With such volatility in a key exchange rate — not to mention significant weakening against the Japanese yen and the expectation that China will eventually allow its currency to float again, which would result in steady and significant appreciation (see “Beyond the Eurozone” at the end of this article) — how can finance executives protect their companies from the risk in the dollar? There are multiple options that any CFO with international exposure should consider, from structuring operations and contracts to offset risk to financial hedging.
Sharing the Risk
Perhaps the most straightforward way to eliminate or reduce currency risk is to structure the business so that revenues are earned and expenses are incurred in the same currency. Then, if a company sees declining revenue due to currency shifts, it can offset some of the impact with correspondingly lower costs. “A lot of hedging is not done with derivatives,” says Campbell Harvey, a professor of international finance at Duke University’s Fuqua School of Business. Choosing where to borrow or where to source raw materials, for example, are decisions that affect the currency-risk profile of the business.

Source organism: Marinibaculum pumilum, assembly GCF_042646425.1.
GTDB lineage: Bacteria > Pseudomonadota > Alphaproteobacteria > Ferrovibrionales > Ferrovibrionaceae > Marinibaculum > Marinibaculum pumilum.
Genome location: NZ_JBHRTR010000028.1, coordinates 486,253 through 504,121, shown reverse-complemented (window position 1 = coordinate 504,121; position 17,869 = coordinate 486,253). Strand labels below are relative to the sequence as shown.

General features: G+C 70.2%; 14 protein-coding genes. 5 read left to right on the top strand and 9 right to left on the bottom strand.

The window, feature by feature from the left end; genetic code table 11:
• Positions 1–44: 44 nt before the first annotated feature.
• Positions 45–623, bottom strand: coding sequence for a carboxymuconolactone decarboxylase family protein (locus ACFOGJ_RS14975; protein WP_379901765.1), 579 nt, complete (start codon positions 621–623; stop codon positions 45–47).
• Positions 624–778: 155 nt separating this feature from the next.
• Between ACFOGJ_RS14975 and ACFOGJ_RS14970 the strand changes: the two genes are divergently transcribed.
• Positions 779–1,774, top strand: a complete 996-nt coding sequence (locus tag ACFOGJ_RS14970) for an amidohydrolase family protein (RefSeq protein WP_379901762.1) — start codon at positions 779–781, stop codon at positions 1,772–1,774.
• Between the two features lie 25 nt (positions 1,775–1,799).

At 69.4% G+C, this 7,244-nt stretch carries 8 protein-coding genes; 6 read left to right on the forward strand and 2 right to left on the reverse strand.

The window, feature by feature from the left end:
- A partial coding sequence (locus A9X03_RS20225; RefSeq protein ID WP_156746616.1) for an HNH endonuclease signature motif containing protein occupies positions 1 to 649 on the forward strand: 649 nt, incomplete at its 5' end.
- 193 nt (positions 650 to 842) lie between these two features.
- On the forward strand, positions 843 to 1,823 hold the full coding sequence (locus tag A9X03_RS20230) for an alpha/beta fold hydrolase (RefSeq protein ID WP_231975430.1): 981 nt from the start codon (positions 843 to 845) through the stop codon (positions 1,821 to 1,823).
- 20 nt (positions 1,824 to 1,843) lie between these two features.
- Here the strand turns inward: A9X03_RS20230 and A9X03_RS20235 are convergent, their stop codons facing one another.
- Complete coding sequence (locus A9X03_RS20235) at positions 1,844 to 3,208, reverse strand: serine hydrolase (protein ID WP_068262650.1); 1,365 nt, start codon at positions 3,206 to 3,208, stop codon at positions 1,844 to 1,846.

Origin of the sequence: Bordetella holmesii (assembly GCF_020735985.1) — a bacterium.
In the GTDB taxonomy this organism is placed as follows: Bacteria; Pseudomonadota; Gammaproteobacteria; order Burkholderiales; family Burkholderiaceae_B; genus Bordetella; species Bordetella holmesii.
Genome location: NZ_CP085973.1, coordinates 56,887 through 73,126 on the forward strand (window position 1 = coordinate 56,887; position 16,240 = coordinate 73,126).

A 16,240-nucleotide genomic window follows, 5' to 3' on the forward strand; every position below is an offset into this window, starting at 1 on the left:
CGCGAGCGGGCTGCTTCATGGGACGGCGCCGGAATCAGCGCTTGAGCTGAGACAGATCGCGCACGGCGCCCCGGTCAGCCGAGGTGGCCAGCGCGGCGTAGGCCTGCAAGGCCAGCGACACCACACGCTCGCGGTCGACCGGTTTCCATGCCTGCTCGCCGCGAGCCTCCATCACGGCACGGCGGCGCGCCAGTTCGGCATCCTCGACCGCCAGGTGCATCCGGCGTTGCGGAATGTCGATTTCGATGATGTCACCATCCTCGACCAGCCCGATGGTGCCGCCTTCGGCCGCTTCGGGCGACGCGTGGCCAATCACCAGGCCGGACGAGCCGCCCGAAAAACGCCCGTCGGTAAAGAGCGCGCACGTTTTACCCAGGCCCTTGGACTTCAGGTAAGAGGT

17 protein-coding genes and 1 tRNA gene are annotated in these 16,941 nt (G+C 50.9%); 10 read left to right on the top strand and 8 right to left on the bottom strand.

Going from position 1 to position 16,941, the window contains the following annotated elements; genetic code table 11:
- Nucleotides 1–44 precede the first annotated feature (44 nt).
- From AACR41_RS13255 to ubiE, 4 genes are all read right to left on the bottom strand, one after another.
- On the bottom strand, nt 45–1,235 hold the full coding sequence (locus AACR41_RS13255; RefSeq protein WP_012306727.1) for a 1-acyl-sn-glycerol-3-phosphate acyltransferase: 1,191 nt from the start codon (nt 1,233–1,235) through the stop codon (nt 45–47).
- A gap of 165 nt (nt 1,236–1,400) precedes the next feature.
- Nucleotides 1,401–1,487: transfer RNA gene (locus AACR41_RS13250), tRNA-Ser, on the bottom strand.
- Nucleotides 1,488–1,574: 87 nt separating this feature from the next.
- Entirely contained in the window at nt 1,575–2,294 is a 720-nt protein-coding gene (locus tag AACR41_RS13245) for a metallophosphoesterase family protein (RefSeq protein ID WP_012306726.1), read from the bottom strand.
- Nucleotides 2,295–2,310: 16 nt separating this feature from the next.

High Street Partners’s Harding counsels clients to try to take advantage of such natural hedges. “If you have expenses in pounds or euros, try to have sales in pounds or euros,” he says. “It’s the safest, cheapest way to hedge.” Indeed, many multinationals do not hedge their cash flows through complex derivative contracts but instead rely on such operational hedges.